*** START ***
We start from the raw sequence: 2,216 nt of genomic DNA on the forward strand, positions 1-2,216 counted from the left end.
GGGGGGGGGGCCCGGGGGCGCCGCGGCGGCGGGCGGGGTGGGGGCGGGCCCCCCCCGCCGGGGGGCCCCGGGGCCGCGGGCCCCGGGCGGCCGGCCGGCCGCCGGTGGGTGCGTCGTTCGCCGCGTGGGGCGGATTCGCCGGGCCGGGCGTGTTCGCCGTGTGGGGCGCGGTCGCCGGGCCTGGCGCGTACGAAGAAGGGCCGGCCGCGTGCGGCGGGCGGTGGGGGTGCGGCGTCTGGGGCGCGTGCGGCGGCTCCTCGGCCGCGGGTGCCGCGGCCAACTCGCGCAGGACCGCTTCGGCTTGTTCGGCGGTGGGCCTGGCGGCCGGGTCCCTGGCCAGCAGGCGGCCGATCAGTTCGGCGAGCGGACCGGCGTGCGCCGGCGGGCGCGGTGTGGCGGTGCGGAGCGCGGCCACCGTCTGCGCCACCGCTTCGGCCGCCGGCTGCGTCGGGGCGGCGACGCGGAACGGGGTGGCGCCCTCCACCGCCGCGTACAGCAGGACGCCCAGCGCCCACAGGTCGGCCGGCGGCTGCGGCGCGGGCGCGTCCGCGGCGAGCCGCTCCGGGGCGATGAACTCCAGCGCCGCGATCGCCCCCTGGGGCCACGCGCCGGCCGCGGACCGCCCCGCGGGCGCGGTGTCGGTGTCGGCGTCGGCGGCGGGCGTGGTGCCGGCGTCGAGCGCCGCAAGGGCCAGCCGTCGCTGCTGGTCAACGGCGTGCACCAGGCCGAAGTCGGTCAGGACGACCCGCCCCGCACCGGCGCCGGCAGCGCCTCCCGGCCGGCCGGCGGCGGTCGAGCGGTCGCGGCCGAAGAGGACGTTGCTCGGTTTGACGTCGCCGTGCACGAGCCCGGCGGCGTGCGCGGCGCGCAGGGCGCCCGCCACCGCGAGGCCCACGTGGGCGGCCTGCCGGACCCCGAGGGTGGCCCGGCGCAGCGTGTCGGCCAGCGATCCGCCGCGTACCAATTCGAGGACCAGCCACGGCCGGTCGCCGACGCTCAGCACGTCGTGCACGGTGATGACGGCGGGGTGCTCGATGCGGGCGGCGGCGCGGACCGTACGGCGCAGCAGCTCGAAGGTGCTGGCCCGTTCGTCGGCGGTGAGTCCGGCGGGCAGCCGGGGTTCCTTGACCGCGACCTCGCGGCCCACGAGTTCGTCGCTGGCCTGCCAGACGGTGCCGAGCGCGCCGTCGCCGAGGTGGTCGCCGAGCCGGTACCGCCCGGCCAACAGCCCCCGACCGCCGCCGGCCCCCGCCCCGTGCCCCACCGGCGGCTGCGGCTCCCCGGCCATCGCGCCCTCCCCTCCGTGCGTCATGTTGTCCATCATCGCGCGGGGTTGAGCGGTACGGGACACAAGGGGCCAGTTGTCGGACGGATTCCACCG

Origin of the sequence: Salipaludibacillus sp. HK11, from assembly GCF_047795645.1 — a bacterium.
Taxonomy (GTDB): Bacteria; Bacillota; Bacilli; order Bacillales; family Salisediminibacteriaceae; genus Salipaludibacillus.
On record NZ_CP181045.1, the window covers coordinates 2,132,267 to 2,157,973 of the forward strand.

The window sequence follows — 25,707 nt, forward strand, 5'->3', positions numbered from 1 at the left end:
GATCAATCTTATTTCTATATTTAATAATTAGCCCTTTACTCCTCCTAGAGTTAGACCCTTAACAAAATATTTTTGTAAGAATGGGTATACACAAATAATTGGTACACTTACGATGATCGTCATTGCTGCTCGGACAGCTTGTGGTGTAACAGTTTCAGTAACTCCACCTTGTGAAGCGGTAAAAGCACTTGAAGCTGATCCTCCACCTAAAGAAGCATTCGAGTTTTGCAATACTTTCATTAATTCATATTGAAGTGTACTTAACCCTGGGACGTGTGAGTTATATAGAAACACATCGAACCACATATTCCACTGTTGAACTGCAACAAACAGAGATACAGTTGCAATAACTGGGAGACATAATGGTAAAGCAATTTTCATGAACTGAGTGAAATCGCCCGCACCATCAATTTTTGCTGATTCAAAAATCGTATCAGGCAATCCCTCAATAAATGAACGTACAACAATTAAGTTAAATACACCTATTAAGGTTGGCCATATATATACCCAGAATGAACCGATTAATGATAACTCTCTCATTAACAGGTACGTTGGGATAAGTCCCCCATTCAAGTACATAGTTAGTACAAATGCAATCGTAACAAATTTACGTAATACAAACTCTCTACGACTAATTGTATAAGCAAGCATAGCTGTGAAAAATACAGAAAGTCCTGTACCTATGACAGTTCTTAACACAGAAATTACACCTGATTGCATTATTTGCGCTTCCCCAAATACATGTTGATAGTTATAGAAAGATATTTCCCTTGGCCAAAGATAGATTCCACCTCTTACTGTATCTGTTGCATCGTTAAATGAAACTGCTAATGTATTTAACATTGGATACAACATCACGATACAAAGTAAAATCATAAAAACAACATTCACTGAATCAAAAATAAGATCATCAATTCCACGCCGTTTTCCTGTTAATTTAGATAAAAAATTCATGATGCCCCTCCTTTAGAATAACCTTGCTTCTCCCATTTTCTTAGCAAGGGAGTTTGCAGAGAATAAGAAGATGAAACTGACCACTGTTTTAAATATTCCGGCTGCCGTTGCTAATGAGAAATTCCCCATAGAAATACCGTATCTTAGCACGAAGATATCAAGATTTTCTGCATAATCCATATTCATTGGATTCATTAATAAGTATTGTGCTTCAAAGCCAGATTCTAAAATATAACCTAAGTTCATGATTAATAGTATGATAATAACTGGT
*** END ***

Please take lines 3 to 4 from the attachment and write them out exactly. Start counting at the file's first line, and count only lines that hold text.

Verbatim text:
Origin of the sequence: Salipaludibacillus sp. HK11, from assembly GCF_047795645.1 — a bacterium.
Taxonomy (GTDB): Bacteria; Bacillota; Bacilli; order Bacillales; family Salisediminibacteriaceae; genus Salipaludibacillus.